achieved, because many bank and bank holding company applications
present no significant regulatory issues.

Many times, when an

application must be filed, review and approval can be delegated to the
Reserve Banks.

This saves time at the Board level and, by eliminating

one layer in the regulatory process, speeds up the formal granting of
an approval.

In other cases, we are duplicating the regulatory review

done by the bank's primary regulator, and an application to the Board
can be waived if there are no significant regulatory issues.
Moreover, some issues have become less controversial over
time, and the need for extensive applications has diminished.


example, in the past, many branch office applications were

Other banks protested that there would be
Now, except for occasional CRA protests, there are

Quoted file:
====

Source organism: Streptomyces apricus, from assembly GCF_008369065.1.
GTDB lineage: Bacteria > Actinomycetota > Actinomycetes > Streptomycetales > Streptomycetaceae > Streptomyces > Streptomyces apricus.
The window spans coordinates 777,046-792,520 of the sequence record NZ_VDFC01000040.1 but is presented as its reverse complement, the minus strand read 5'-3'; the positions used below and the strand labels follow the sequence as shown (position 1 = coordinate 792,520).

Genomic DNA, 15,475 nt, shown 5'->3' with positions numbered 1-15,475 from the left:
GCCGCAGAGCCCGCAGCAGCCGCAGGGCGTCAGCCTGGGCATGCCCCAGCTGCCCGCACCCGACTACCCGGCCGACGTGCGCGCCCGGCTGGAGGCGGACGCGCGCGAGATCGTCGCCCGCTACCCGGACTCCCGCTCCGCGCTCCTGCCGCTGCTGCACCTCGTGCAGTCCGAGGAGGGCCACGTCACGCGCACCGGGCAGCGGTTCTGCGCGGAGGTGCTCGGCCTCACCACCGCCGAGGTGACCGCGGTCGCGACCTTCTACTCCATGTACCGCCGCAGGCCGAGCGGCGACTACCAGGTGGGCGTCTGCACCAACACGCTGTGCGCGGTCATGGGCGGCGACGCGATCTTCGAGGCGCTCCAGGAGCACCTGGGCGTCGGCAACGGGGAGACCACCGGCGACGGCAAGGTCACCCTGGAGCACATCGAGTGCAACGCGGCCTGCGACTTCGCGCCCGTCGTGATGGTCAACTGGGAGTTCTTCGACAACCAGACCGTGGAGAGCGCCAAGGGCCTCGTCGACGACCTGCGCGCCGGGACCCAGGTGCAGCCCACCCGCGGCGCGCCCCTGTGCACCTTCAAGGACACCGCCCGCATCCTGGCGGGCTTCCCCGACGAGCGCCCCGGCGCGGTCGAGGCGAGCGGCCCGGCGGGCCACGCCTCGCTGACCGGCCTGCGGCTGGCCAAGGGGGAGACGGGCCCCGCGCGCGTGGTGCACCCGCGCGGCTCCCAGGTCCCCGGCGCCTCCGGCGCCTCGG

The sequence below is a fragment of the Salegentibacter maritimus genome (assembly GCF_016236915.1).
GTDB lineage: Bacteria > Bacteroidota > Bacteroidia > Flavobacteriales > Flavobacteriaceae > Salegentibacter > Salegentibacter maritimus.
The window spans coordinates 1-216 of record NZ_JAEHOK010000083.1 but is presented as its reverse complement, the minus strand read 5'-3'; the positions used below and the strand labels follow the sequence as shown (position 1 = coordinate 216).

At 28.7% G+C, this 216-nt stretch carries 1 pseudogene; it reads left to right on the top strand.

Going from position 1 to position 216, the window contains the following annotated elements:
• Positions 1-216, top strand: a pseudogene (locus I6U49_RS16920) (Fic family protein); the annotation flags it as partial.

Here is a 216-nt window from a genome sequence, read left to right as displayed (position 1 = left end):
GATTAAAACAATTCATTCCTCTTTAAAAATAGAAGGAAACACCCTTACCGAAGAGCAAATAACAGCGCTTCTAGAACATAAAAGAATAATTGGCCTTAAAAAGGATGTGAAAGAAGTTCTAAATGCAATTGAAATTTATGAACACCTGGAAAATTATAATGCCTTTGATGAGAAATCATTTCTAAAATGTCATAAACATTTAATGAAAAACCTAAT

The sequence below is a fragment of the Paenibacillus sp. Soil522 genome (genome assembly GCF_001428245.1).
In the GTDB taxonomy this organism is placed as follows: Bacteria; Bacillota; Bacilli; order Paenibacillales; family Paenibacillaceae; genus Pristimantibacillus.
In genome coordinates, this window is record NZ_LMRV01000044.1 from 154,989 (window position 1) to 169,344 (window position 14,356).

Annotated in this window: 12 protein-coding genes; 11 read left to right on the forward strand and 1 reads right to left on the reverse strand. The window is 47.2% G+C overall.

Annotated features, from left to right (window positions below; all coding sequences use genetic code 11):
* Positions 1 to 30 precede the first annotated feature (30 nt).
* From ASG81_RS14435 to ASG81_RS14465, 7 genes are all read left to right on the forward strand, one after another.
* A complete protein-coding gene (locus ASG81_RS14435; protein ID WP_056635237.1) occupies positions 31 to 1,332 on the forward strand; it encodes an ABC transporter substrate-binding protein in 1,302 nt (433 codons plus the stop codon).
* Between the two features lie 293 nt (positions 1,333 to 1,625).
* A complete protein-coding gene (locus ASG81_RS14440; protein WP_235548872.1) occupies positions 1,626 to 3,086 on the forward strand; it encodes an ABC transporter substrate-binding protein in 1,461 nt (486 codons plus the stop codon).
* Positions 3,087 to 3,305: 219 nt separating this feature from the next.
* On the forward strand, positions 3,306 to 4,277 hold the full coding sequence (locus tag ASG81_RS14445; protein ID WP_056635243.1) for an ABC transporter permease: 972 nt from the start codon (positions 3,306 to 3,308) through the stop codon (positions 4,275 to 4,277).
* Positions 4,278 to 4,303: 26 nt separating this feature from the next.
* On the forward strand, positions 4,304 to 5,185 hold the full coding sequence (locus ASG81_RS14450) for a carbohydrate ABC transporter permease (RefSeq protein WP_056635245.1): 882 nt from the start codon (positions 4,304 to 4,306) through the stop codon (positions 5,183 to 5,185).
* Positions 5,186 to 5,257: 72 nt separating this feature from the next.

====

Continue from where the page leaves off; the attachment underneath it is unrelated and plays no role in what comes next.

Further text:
seldom any questions raised about branch applications.

Thus, these

applications should receive expedited treatment as long as the bank
meets standard regulatory requirements.
We are also working with the other financial regulatoryagencies to standardize and simplify both regulations and the
application and reporting forms associated with those regulations.
For example, when two or more regulators must review an application,
the same application form should be acceptable to both agencies.


bank should not have to fill out two different application forms to
obtain one approval.
The regulators can also reduce burden through the better
coordination of the bank examination process.

Disruption to normal

bank operations can be minimized if w e can avoid having multiple sets
of examiners going through a single bank.

We are working on this

problem in conjunction with the other regulatory agencies.
Standardizing the training of examiners and the interpretation of
regulations across agencies should also permit some savings and, by
reducing the level of regulatory confusion, lower the burden on banks.
As one other example, we have added a number of nonbank
activities to the "laundry list" of activities permissible for
subsidiaries of bank holding companies.

Once it is established that a

new activity is permissible according to the statutory criteria,